I'm surprised no CVT (Continuously Variable Transmissions) have made any significant inroads into motorcycling AFAIK (I'm unfamiliar with latter-day Honda "automatic" shifting). The Polaris-type variable-effective-radius belt sheave system delivers a versatile and truly automatic transmission; oughta be adaptable to motorcycles, seems to me.
 

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Quite so!As mentioned above, the "ignition interruption" doesn't automatically disconnect the engine from the drivetrain upon shifting.Similar, except . . . on "manual" ATVs, the shift lever mechanism momentarily disengages the engine from the clutch when shifting gears. Unless I'm mistaken, that's how our KLF300s work, anyway! :)

Most of the automatic clutch, foot shift ATV's from the Big 4 Japanese companies had a wet centrifugal Primary clutch (think very large chainsaw) and a common Multi-Plate wet clutch like a KLR. The multi-plate clutch was connected via mechanical linkage to the gear pedal. The first 2/3rds of pedal stroke dis-engaged the multi-plate clutch, the last 1/3rd of pedal stroke rotated the gear change drum. This allowed dis-connect between the engine and the transmission even if the throttle was still open. pdw

I'm surprised no CVT (Continuously Variable Transmissions) have made any significant inroads into motorcycling AFAIK (I'm unfamiliar with latter-day Honda "automatic" shifting). The Polaris-type variable-effective-radius belt sheave system delivers a versatile and truly automatic transmission; oughta be adaptable to motorcycles, seems to me.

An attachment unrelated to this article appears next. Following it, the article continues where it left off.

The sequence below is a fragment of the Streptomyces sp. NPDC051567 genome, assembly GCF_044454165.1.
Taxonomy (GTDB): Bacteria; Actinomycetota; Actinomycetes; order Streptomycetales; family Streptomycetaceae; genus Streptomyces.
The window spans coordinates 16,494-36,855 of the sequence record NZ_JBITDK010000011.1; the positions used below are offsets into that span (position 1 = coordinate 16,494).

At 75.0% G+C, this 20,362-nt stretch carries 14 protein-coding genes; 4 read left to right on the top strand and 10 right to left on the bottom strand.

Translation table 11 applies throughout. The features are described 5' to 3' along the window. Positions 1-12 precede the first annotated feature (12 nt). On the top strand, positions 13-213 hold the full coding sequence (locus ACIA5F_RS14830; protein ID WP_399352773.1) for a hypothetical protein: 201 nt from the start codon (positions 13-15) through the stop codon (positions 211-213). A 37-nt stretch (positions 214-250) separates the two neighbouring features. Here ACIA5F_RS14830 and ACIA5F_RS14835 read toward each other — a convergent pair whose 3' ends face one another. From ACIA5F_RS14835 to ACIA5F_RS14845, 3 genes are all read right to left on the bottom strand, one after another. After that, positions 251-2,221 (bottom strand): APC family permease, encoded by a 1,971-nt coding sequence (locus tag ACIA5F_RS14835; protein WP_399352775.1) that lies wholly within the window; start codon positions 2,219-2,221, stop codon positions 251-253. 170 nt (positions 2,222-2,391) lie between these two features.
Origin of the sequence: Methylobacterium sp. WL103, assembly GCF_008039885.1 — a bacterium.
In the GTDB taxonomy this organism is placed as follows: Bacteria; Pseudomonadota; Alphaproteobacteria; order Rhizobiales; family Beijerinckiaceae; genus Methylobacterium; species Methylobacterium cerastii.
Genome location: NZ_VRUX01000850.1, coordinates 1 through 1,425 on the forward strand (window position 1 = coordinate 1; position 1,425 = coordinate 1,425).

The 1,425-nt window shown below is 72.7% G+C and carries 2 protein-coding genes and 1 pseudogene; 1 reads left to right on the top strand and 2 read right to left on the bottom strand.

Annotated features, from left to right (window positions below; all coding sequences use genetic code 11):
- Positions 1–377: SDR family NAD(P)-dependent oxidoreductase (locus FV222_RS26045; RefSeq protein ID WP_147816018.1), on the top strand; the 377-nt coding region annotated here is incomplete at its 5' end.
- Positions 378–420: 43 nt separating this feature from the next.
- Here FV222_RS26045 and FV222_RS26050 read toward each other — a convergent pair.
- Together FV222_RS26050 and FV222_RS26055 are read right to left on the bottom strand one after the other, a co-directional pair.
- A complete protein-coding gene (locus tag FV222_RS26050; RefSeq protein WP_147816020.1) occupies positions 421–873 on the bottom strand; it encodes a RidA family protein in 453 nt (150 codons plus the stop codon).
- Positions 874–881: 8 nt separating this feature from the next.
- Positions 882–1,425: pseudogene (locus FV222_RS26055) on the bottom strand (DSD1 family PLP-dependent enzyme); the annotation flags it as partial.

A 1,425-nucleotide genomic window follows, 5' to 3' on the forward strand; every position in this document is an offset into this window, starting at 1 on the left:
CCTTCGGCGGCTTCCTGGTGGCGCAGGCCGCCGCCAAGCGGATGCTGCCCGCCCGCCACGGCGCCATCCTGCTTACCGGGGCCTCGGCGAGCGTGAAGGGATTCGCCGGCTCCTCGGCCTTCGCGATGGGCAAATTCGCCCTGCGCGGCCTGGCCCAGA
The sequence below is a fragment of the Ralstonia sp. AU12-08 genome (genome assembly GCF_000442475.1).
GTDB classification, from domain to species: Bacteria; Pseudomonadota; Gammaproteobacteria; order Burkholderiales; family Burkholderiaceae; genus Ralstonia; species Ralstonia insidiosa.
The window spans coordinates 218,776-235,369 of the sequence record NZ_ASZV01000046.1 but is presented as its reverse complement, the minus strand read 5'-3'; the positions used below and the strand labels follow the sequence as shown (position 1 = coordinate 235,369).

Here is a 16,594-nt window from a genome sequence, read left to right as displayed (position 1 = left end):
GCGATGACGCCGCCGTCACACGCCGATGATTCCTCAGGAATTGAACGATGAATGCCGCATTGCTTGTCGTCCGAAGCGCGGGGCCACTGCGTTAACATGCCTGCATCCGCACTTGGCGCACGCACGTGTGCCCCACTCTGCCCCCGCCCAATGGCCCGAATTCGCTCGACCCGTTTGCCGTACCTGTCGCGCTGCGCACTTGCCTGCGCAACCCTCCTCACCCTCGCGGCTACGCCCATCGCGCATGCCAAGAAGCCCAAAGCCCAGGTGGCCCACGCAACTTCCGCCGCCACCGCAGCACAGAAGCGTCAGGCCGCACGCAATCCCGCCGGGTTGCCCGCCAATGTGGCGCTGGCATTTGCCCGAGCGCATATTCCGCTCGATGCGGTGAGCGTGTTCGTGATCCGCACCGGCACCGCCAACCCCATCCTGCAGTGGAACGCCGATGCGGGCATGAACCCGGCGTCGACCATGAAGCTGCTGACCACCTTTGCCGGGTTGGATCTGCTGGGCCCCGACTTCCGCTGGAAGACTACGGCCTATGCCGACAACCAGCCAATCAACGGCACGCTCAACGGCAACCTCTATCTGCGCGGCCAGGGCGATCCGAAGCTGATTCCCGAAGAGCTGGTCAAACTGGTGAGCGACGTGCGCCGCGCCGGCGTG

The makers of the Rokon Trail-Blazer 2wd 'tote-goat' made a 250cc motocrosser back in the '70s. It did have CVT drive to the counter-sprocket. I think it made the wheelbase a little too long for a motocross bike. It even had moulded plastic wheels the 1st year.
 

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The makers of the Rokon Trail-Blazer 2wd 'tote-goat' made a 250cc motocrosser back in the '70s. It did have CVT drive to the counter-sprocket. I think it made the wheelbase a little too long for a motocross bike. It even had moulded plastic wheels the 1st year.
Interesting and useful motorcycle historical fact!

On Rokon wheels:

Some 2WD Rokons, I understand, had liquid (water or fuel) reservoirs.
 

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For a bike as "simple" as a KLR, I'd think that any CVT, HST or DCT would: A.) Be prohibitively expensive, and B.) In the case of HSTs and to a lessor extent CVT's the loss of efficiency would almost kill the performance of a 30-40 hp, 400+ lbs Bike. However, a DCT such as on the Honda Africa Twin and their new Goldwing might be fun without loosing any efficiency (in fact gaining a bit) . . . . OTOH, some might miss the ability to break the occasional Clutch and/or Shift Levers . . . .
 

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I agree the bike is pretty simple..... but then again I find that more fun. You don't have all that extra electronics and assistance. Its sometimes nice too be all me controlling the bike. Just my opinion though.
 

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Discussion Starter #11
The speed shifter seems like a good idea because it doesn't really add a lot of complication and 1 wire would disconnect it. Sometimes you need to downshift in the middle of a hill and using the clutch is a non starter. Mud not so much but it would be nice not to loose momentum. On the road it would just be nice to not need to clutch for every shift.